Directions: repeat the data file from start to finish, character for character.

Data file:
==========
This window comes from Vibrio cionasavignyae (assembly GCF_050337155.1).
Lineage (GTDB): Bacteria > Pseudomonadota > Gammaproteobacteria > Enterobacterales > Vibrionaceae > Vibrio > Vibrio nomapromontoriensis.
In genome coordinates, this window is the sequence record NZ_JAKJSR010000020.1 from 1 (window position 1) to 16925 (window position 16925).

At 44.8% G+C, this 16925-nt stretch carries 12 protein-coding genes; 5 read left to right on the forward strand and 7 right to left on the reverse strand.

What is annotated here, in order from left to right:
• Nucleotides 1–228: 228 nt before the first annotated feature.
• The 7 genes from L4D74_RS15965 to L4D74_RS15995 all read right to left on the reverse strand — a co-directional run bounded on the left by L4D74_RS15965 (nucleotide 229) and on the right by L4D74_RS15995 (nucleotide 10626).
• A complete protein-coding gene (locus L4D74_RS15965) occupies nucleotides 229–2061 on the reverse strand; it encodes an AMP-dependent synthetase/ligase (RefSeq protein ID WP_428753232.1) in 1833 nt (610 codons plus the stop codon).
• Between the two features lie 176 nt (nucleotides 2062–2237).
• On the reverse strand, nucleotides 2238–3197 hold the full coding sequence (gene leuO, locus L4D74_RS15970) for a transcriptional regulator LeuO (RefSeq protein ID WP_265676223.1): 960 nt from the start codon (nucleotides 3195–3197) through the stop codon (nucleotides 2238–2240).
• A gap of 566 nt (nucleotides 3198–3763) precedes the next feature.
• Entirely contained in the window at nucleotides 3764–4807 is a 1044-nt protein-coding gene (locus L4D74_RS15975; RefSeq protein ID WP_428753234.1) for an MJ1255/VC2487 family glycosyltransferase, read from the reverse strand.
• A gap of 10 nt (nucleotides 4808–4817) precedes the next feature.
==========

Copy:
This window comes from Vibrio cionasavignyae (assembly GCF_050337155.1).
Lineage (GTDB): Bacteria > Pseudomonadota > Gammaproteobacteria > Enterobacterales > Vibrionaceae > Vibrio > Vibrio nomapromontoriensis.
In genome coordinates, this window is the sequence record NZ_JAKJSR010000020.1 from 1 (window position 1) to 16925 (window position 16925).

At 44.8% G+C, this 16925-nt stretch carries 12 protein-coding genes; 5 read left to right on the forward strand and 7 right to left on the reverse strand.

What is annotated here, in order from left to right:
• Nucleotides 1–228: 228 nt before the first annotated feature.
• The 7 genes from L4D74_RS15965 to L4D74_RS15995 all read right to left on the reverse strand — a co-directional run bounded on the left by L4D74_RS15965 (nucleotide 229) and on the right by L4D74_RS15995 (nucleotide 10626).
• A complete protein-coding gene (locus L4D74_RS15965) occupies nucleotides 229–2061 on the reverse strand; it encodes an AMP-dependent synthetase/ligase (RefSeq protein ID WP_428753232.1) in 1833 nt (610 codons plus the stop codon).
• Between the two features lie 176 nt (nucleotides 2062–2237).
• On the reverse strand, nucleotides 2238–3197 hold the full coding sequence (gene leuO, locus L4D74_RS15970) for a transcriptional regulator LeuO (RefSeq protein ID WP_265676223.1): 960 nt from the start codon (nucleotides 3195–3197) through the stop codon (nucleotides 2238–2240).
• A gap of 566 nt (nucleotides 3198–3763) precedes the next feature.
• Entirely contained in the window at nucleotides 3764–4807 is a 1044-nt protein-coding gene (locus L4D74_RS15975; RefSeq protein ID WP_428753234.1) for an MJ1255/VC2487 family glycosyltransferase, read from the reverse strand.
• A gap of 10 nt (nucleotides 4808–4817) precedes the next feature.